It was during his time with Dizzy that Barron became fascinated with Brazilian music. The band inserted some bossa nova tunes into the set list, but he went deeper especially after hearing Sergio Mendes and Brasil ’65 on the radio. He explored the samba and toured in Rio where he recalled, “I saw the beautiful mountains and beaches and ocean, and then I knew why they wrote such beautiful music.” He recorded an album of Brazil-influenced music, Sambao, in 1993 (which garnered him his first Grammy nomination) and returned to the fount nine years later collaborating with a Brazilian threesome living in New York. Just “purely by chance” Barron met Trio da Paz (with guitarist Romero Lubambo), who were playing a Saturday afternoon gig every week at a coffee shop on Union Square. “My wife and I ended up going every Saturday to see them,” he said. He recorded the album Canta Brasil in 2002 which features Trio da Paz. In 2013, he recorded in Rio de Janeiro another album with Brazilian artists, Kenny Barron and the Brazilian Knights.

Two years ago Barron delivered a gem, this time in a duo setting with the great jazz bassist Dave Holland: The Art of Conversation, released on the resuscitated jazz imprint, Impulse.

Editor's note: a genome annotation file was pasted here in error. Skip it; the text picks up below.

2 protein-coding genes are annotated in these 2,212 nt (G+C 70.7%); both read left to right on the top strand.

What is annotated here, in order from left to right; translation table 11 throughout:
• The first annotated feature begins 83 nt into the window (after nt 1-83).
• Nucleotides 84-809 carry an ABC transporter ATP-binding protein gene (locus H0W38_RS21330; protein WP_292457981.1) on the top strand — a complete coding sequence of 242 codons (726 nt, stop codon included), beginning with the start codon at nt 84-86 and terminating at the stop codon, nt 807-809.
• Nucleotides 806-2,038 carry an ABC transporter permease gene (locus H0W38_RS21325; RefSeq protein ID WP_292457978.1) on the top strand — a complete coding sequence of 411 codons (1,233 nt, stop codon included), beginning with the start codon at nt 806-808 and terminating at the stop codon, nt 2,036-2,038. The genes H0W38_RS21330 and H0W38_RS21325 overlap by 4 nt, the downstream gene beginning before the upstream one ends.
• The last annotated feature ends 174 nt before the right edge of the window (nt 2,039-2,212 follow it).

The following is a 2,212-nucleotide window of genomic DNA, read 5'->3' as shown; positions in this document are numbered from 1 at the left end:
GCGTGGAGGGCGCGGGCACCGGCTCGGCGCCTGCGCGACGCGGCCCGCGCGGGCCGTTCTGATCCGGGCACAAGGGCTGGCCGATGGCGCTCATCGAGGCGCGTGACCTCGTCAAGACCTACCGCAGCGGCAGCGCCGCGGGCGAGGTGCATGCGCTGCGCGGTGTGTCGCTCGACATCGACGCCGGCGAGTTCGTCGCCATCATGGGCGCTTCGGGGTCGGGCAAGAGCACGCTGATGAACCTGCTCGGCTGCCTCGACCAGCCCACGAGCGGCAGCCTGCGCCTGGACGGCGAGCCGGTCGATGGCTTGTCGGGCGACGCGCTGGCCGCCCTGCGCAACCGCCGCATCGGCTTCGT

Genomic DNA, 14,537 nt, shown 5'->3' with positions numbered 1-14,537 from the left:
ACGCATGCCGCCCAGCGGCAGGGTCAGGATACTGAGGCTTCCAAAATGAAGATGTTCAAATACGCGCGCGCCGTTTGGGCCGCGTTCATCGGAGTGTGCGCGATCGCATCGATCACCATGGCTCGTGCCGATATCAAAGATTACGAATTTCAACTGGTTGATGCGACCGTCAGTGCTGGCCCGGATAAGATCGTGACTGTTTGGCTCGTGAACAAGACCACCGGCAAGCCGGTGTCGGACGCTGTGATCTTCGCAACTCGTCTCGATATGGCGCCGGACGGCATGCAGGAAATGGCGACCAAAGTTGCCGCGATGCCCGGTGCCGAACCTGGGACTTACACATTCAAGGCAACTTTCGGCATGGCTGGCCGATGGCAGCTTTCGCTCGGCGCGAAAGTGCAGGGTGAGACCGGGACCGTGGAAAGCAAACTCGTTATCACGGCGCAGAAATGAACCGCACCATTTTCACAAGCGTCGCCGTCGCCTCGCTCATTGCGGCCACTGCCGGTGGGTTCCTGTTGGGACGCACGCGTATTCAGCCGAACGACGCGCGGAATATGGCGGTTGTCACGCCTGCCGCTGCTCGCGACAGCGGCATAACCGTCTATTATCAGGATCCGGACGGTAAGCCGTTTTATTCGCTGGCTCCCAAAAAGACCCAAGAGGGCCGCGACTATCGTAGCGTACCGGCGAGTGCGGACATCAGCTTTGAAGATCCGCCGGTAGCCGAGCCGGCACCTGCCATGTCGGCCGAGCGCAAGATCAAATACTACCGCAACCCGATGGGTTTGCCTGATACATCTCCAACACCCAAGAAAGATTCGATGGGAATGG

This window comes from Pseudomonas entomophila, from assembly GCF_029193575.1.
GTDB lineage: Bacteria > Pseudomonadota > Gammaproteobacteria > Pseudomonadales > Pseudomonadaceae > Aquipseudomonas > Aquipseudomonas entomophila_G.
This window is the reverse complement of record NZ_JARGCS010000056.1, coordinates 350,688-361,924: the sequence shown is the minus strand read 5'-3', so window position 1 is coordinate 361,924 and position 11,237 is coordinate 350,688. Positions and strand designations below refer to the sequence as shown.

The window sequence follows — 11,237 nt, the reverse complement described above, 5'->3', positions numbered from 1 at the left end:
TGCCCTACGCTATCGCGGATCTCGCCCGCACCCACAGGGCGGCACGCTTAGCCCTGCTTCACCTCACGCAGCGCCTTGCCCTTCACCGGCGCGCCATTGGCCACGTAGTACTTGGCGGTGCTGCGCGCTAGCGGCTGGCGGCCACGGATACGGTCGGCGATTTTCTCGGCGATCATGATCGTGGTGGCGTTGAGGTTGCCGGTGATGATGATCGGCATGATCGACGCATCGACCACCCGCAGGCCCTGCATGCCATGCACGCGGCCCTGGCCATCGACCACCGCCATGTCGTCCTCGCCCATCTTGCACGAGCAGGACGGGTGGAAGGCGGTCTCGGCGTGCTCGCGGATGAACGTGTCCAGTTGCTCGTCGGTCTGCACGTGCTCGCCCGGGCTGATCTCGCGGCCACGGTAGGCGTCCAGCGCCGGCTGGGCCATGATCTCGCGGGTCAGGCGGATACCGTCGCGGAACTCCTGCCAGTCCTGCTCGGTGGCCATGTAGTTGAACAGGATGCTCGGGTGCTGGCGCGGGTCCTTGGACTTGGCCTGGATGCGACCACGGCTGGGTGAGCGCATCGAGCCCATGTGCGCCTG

When asked about his bands which proved to be the spawning ground for a number of future jazz stars, including trumpeter/composer Terence Blanchard, Barron said, “I don’t really see myself as a mentor. But I love playing with younger players because they bring a certain kind of excitement and a spirit of adventure. Sometimes when I play with guys my own age, there’s just too much sophistication that you don’t get with the younger guys who are excited.”

In our conversation, he stressed that he didn’t feel he was an innovator in his music. “But what I am proud of is my commitment to the honesty of the music,” he said. “I’m still evolving and trying to grow. But there are so many people trying to be innovators…and, yeah, that’s what it sounds like. You’re either an innovator or you’re not. When you try to be one, when you’re deliberately trying to be different, it sounds contrived because it’s not organic. Look at John Coltrane who walked from the bar to [the avant project] Ascension. He wasn’t just screaming and honking. He was searching. He wasn’t trying to be different—he just was.”

At the Village Vanguard, Barron is not going to be propped up as jazz’s piano champion upending the tradition. Indeed, he’s just going to be playing himself as an explorer within the jazz legacy with groups that feature the stalwart rhythm base of Kitagawa on bass and Blake on drums. The music will be lyrical, punctuated with steady rhythms and graced by the sensitive, soulful spirit of a true jazz master.